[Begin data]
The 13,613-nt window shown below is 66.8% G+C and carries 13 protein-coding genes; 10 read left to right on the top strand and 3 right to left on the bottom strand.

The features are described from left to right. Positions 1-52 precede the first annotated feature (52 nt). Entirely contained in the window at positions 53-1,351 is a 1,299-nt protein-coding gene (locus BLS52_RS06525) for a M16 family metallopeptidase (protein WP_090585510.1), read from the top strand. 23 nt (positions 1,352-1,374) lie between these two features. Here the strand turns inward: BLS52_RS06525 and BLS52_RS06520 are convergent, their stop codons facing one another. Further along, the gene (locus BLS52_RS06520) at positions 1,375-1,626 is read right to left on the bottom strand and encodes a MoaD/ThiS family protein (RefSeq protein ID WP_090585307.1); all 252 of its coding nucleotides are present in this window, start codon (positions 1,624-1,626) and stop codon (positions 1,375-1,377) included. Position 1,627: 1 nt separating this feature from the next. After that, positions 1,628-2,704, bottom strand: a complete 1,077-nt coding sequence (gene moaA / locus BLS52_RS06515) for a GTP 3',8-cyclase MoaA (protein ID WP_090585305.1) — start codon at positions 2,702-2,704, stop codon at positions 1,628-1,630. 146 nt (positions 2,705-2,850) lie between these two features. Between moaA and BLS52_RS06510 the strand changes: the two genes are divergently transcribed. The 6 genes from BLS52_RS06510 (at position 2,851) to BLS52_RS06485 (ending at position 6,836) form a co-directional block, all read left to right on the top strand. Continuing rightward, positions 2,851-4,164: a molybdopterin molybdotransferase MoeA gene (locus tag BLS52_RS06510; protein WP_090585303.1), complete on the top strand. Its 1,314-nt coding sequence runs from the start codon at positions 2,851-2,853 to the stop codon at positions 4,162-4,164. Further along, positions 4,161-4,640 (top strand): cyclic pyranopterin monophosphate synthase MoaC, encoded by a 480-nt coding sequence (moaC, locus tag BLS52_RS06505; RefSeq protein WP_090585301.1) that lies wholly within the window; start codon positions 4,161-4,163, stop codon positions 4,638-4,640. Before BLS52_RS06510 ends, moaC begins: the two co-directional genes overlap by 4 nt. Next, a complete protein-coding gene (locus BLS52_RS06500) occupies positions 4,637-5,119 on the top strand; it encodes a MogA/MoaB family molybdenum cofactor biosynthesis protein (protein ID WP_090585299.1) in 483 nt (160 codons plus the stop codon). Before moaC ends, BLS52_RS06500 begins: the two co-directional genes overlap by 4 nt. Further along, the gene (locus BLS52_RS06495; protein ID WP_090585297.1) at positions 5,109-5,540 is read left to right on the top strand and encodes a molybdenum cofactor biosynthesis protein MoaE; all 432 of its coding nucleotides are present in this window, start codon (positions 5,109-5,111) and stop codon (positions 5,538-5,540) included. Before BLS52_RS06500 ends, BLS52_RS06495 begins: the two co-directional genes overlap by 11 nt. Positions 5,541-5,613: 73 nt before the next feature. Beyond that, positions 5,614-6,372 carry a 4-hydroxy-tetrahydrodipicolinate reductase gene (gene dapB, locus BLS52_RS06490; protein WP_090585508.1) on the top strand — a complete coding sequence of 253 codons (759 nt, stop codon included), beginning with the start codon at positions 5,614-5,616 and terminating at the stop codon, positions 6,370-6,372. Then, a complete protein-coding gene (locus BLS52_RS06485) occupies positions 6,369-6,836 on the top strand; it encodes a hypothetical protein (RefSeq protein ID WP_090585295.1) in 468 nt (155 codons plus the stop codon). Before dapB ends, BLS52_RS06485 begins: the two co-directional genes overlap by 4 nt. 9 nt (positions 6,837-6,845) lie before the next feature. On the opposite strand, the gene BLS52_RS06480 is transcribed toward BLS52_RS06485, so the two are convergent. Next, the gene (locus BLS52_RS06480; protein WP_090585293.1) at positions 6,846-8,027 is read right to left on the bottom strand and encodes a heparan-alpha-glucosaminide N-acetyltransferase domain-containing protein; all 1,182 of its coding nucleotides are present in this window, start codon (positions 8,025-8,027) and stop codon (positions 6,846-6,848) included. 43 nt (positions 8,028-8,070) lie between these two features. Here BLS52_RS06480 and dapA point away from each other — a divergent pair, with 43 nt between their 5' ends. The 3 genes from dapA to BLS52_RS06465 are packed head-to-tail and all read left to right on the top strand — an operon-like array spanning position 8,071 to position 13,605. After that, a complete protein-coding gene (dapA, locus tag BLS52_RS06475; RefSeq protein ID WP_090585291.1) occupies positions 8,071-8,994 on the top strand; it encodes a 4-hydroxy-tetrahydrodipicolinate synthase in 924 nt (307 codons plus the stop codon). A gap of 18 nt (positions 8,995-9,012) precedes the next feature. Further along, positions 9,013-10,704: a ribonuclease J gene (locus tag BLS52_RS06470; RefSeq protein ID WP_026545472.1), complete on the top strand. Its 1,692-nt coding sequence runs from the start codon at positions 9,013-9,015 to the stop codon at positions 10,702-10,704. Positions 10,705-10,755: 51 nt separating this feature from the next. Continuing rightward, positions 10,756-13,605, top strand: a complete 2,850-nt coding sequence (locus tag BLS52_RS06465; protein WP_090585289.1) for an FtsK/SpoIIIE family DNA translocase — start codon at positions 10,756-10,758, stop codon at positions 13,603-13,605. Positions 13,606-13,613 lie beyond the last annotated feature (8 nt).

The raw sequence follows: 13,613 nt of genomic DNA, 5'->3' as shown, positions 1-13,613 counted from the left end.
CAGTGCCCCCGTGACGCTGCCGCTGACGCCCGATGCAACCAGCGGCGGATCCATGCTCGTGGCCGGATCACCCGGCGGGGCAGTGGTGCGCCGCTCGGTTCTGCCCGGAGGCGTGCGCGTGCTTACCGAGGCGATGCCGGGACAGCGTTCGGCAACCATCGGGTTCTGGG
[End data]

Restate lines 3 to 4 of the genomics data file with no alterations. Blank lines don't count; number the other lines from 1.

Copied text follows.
The raw sequence follows: 13,613 nt of genomic DNA, 5'->3' as shown, positions 1-13,613 counted from the left end.
CAGTGCCCCCGTGACGCTGCCGCTGACGCCCGATGCAACCAGCGGCGGATCCATGCTCGTGGCCGGATCACCCGGCGGGGCAGTGGTGCGCCGCTCGGTTCTGCCCGGAGGCGTGCGCGTGCTTACCGAGGCGATGCCGGGACAGCGTTCGGCAACCATCGGGTTCTGGG